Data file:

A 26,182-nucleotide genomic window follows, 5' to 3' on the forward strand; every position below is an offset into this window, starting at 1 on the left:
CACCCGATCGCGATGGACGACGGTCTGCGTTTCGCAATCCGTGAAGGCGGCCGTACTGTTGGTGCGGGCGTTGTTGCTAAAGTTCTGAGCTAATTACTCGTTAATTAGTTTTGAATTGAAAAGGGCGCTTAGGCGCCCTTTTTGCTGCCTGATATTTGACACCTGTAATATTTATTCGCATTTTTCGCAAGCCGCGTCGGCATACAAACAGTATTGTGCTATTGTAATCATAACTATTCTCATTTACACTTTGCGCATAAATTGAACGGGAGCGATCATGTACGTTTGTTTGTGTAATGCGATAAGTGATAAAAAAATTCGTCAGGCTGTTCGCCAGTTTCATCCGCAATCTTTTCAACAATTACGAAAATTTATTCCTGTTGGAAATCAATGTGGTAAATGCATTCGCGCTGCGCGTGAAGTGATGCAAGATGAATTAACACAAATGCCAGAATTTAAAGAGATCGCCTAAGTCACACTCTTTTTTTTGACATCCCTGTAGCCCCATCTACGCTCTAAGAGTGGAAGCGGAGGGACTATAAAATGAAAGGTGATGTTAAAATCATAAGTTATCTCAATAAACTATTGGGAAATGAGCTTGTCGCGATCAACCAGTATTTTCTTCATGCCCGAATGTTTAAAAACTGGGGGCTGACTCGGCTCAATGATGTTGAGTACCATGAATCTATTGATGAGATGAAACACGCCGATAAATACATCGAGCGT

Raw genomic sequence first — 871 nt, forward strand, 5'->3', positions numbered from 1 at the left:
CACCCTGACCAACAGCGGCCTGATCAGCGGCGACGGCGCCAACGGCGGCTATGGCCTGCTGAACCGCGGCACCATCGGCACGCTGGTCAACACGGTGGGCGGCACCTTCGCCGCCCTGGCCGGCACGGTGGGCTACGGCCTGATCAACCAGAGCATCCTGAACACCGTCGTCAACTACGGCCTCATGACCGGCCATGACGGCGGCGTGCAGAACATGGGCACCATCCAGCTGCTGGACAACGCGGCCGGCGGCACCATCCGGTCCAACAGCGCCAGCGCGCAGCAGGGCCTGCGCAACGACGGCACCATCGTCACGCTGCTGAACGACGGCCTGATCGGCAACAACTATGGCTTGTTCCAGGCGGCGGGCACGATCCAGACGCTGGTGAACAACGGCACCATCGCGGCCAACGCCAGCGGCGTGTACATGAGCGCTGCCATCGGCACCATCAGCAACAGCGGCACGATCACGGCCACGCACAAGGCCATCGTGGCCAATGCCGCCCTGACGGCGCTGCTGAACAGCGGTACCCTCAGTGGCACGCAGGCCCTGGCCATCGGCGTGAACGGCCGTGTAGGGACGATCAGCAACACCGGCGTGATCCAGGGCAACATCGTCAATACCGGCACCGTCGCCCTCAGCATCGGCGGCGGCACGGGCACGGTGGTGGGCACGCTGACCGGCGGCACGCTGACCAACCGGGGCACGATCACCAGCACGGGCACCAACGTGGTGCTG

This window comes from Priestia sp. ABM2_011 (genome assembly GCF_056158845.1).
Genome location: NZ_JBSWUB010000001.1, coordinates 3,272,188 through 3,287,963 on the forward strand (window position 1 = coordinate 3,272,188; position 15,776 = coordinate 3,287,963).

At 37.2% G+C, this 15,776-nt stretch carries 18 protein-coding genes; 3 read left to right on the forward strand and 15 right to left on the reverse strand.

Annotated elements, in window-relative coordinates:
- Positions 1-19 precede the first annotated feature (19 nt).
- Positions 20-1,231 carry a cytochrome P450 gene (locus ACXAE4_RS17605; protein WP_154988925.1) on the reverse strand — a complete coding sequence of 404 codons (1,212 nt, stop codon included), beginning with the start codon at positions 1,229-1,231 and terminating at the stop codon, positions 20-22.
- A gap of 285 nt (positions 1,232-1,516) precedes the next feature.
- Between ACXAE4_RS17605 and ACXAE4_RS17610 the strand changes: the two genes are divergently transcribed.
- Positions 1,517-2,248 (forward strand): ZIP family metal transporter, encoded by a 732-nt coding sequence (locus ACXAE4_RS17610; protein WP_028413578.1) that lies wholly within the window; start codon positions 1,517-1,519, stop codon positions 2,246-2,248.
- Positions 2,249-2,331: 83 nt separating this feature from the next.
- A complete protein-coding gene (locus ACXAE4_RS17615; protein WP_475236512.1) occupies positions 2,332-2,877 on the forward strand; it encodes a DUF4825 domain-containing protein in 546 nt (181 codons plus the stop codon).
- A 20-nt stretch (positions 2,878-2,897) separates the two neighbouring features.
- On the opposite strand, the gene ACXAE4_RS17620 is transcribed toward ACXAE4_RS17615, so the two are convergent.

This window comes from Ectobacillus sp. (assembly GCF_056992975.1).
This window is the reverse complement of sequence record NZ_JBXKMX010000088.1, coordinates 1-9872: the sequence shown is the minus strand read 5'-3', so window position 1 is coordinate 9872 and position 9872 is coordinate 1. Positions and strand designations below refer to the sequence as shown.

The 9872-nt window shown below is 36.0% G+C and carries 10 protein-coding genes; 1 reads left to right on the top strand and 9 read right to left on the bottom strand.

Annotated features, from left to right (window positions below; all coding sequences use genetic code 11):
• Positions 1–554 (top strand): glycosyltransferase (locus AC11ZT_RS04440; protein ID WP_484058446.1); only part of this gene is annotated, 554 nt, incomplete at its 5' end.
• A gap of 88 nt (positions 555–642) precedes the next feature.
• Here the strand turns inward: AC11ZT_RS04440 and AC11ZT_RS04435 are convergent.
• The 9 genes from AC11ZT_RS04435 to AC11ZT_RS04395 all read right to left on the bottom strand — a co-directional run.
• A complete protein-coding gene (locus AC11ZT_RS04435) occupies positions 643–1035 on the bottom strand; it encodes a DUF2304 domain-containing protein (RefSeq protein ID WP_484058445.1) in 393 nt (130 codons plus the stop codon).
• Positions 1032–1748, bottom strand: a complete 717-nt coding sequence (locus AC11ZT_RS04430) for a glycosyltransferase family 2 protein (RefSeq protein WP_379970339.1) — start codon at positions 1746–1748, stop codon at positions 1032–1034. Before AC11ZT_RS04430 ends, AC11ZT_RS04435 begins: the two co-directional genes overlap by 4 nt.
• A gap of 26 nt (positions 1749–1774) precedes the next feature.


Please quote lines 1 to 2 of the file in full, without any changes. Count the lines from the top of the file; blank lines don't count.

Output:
A 26,182-nucleotide genomic window follows, 5' to 3' on the forward strand; every position below is an offset into this window, starting at 1 on the left:
CACCCGATCGCGATGGACGACGGTCTGCGTTTCGCAATCCGTGAAGGCGGCCGTACTGTTGGTGCGGGCGTTGTTGCTAAAGTTCTGAGCTAATTACTCGTTAATTAGTTTTGAATTGAAAAGGGCGCTTAGGCGCCCTTTTTGCTGCCTGATATTTGACACCTGTAATATTTATTCGCATTTTTCGCAAGCCGCGTCGGCATACAAACAGTATTGTGCTATTGTAATCATAACTATTCTCATTTACACTTTGCGCATAAATTGAACGGGAGCGATCATGTACGTTTGTTTGTGTAATGCGATAAGTGATAAAAAAATTCGTCAGGCTGTTCGCCAGTTTCATCCGCAATCTTTTCAACAATTACGAAAATTTATTCCTGTTGGAAATCAATGTGGTAAATGCATTCGCGCTGCGCGTGAAGTGATGCAAGATGAATTAACACAAATGCCAGAATTTAAAGAGATCGCCTAAGTCACACTCTTTTTTTTGACATCCCTGTAGCCCCATCTACGCTCTAAGAGTGGAAGCGGAGGGACTATAAAATGAAAGGTGATGTTAAAATCATAAGTTATCTCAATAAACTATTGGGAAATGAGCTTGTCGCGATCAACCAGTATTTTCTTCATGCCCGAATGTTTAAAAACTGGGGGCTGACTCGGCTCAATGATGTTGAGTACCATGAATCTATTGATGAGATGAAACACGCCGATAAATACATCGAGCGT